Using the ad-insertion process allows broadcasters to replace local commercials with material that would be more suitable for an audience over a wider geographical area, Minter said.

"For example, a broadcaster in Denver can swap out a local car dealership ad with an ad for Amazon or Coca Cola, or another national advertiser in their Internet stream," Minter said.

Additional licensing fees could add to broadcasters' concern over streaming costs and other expenses tied to Internet programming, analysts say.

"I would think it could be a barrier to some broadcasters," said George Bundy, CEO of BRS Media, an Internet consulting firm that consults broadcasters in the areas of audio streaming and Web site management.

"However, I would think that as the ad-insertion business matures and becomes an additional revenue source for broadcasters, that any streaming fees would be seen as minimal."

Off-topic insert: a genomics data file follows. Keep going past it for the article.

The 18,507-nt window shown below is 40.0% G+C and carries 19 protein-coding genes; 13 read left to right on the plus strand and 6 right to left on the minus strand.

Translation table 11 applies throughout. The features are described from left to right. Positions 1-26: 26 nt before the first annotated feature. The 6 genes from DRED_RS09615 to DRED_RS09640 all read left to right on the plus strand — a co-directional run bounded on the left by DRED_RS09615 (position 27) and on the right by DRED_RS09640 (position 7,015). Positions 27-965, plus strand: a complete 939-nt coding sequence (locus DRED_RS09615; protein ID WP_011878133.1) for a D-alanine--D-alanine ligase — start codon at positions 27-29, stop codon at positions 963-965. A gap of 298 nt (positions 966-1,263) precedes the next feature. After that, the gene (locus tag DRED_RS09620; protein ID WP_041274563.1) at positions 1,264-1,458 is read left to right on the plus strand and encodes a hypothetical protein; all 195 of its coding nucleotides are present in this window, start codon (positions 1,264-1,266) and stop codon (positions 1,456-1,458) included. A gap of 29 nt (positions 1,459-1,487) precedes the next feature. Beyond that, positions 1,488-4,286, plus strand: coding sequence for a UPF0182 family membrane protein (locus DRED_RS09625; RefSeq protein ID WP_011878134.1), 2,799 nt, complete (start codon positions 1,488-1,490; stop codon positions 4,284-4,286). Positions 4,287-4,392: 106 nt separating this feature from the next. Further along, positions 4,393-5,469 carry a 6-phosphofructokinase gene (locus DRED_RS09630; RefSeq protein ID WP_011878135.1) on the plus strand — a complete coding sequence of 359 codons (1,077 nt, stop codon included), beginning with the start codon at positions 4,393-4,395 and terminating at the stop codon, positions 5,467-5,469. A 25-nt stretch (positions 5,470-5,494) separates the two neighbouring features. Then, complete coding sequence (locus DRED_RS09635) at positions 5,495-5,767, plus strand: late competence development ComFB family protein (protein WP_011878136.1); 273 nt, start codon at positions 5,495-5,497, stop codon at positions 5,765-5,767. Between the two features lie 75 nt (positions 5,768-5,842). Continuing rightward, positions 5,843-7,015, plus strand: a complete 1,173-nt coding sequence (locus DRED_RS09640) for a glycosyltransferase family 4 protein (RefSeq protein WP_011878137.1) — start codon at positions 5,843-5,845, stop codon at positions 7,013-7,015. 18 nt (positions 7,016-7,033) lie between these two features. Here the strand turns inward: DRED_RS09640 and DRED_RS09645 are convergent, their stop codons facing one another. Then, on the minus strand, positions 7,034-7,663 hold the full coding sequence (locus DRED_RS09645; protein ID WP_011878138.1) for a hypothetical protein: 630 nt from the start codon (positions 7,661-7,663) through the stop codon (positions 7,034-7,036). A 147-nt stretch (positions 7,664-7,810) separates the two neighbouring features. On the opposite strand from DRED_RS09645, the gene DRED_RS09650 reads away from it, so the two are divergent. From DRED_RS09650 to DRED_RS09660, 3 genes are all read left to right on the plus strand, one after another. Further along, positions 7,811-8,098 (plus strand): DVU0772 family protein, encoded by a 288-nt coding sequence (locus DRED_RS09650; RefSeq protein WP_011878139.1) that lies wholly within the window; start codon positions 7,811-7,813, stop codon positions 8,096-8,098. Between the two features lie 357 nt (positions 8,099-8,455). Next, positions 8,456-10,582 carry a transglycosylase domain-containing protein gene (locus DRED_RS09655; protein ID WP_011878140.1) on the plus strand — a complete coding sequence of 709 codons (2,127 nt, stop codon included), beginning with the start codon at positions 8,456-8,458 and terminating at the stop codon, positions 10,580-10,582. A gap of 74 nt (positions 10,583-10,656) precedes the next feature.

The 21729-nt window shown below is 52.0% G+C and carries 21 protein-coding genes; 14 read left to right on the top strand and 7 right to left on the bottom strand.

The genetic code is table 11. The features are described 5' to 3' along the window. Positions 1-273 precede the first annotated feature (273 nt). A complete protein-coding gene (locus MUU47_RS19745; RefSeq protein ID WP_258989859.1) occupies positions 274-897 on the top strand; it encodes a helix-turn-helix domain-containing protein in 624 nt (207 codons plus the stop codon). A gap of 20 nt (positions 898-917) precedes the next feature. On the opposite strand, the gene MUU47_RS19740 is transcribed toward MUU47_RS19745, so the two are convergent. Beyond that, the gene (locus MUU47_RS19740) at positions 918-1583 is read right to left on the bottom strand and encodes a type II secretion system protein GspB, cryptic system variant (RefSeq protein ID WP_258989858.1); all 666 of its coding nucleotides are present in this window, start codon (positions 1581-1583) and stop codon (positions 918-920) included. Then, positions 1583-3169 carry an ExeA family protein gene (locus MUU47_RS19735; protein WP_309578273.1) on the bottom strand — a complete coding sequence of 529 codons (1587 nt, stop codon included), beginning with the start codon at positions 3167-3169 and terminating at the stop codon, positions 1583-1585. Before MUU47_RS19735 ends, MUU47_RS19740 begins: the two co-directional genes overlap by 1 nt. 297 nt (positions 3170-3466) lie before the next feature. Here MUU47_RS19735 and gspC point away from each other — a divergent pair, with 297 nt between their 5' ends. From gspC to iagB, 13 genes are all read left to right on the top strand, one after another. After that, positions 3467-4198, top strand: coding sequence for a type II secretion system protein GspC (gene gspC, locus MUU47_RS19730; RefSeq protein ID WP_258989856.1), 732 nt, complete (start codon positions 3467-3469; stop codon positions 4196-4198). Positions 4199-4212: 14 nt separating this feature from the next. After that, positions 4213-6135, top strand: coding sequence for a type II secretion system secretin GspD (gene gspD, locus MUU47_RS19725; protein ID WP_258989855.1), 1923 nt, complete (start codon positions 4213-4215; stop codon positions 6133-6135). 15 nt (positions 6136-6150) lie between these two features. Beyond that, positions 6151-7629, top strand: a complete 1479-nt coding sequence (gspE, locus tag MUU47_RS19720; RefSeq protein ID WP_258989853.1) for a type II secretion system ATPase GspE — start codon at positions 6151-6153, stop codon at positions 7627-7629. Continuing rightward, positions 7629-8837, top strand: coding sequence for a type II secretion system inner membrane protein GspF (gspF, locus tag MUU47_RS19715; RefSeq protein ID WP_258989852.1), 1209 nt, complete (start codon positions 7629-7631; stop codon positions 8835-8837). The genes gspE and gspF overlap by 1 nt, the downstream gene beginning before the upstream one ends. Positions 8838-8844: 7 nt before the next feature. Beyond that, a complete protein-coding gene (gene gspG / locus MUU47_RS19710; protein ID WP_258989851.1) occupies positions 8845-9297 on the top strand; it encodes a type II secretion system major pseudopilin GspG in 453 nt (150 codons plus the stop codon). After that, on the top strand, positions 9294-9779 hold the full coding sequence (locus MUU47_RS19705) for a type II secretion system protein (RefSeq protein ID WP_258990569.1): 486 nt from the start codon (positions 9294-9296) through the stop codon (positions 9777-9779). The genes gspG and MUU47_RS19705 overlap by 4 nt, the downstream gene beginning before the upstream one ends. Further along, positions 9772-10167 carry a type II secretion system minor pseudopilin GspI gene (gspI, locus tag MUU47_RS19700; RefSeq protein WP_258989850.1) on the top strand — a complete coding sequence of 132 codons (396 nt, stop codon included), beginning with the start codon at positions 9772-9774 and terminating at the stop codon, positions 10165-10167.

Bundy estimates from his research that a total of 1,800 commercial and non-commercial radio stations in the United States are streaming on the Internet.

Ad insertion came to the forefront in 2001 when many large-market radio stations ceased their Web streams over concerns voiced by the American Federation of Television and Radio Artists about additional talent fees due their members for a second use of the copyrighted recorded material, Bundy said.

Still to be determined is whether broadcasters would have to pay retroactive fees to record companies and artists, as a result of their Web streams, under provisions of the Digital Millennium Copyright Act of 1998.

In October, the 3rd U.S. Circuit Court of Appeals in Philadelphia rejected an appeal filed by the NAB and several radio group owners seeking an exemption from paying digital sound recording copyright fees under the DMCA and the Digital Performance Right in Sound Recordings Act of 1995.